Sean Goldsmith: At this point, most people expect the government to raise taxes because we know they're not going to cut spending. But recently, we see they're actually going to extend Bush's tax cuts for two more years, and they're actually making the estate-tax more lax. So we have less money coming in the door. Meanwhile, we're still printing tons and tons of cash. It just seems like a downward spiral.
Porter Stansberry: Well, it is a democracy, and there is no interest group that's going to organize to have less government benefits and higher taxes. So this is the way democracies always go, and this is why creditors shouldn't lend money to democracies. You're guaranteed to get your face ripped off because no one's going to ever pay back these debts. It's just a fact.
So if we're not going to pay them back anyway, why are we going through the charade of this massive inflation? Why don't we just have a real default, reorganize the debts based on our ability to actually pay, and get our economy moving in the right direction again?
SG: It's political suicide.
PS: I don't think it necessarily is, but I'm certainly no political expert. I think the political suicide is the track we're on right now because we're heading into a complete collapse of the U.S. dollar and the U.S. economy. Think about the consequences.
SG: But that's political suicide for the next guys.
PS: Yes, it's a political suicide that we just kick the can down the road a little bit. But think about this: 40 million people in the United States are on food stamps, and if agricultural prices double or triple – and it's already underway – how are you going to feed all those people? So we're going to borrow more money to feed those people. If you borrow more money and print more money, inflation's going to get worse. So we will borrow and print more money.
The whole thing will completely fall apart, and everyone knows this. This is not like some super-secret thing that no one can figure out. This has happened time and time and time again in history. It mostly happened in democracies, and it's always happened for a simple reason: The politicians couldn't be straight with the people.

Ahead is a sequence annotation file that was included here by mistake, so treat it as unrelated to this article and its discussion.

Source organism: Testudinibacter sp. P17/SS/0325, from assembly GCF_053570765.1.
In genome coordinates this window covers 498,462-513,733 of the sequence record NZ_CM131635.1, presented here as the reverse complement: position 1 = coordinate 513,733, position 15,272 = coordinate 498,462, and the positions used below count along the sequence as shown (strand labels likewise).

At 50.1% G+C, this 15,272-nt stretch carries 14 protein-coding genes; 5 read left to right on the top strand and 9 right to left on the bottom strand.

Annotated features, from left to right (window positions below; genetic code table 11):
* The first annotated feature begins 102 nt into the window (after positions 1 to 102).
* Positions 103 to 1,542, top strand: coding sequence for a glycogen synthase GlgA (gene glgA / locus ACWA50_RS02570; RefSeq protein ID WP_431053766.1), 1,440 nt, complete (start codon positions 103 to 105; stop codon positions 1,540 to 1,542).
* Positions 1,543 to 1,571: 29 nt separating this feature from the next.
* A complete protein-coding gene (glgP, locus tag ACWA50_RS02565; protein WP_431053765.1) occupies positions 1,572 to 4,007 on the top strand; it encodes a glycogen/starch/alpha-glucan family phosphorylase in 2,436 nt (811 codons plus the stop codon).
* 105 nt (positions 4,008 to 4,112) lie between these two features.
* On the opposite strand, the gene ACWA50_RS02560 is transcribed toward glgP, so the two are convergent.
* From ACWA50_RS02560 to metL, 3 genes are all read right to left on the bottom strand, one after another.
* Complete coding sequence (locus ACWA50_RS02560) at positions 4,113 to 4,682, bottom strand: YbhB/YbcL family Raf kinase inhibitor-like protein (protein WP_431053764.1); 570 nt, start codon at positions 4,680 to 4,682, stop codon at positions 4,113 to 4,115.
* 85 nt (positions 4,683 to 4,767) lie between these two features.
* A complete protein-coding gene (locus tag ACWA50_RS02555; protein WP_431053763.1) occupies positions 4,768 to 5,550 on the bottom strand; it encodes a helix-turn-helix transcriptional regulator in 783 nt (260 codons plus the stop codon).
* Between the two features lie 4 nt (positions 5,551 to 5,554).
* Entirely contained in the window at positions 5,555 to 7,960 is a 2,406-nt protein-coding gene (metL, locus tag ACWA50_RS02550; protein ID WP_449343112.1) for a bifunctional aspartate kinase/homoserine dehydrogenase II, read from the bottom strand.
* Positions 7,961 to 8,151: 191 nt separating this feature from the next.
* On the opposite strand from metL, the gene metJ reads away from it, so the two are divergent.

Look... our fiscal deficit this year is something on the order of 30% of GDP, OK? That's absolutely, positively unsustainable, and everybody knows it. So what are you going to do? You either have to default on the debt, or you have to raise taxes tremendously, which will end up defaulting on the debt because you'll kill your economy. Or you have to print money and have a hyperinflation. Those are your choices. The only option other than that is simply to default on the debt, to wipe it clean, to move on.
SG: In an interview with 60 Minutes, Fed Chair Ben Bernanke said if inflation starts running rampant, he can raise interest rates in "15 minutes," as if that's going to solve all of the world's problems. So will simply raising rates stop the problem? And what's the consequence to raising rates quickly during rampant inflation?
PS: If you saw Bernanke in that interview, you know he was lying. There's lots of ways, but even his body...
SG: Mainly the twitch.
PS: I mean, he was shaking so badly, I actually kind of felt sorry for the guy even though I think he's probably the biggest criminal in the world today. But the Federal Reserve cannot control the market value of the dollar. That's a fact. The global foreign exchange volume is something around $5 trillion or $6 trillion a day. Nothing the Fed can do about how the market prices our currency, and you see that in the soaring price of gold, the soaring price of silver, the soaring price of oil, the soaring price of uranium, the falling value of the dollar versus its trade weighted other currencies. That's all out there. That's all absolutely, positively the truth.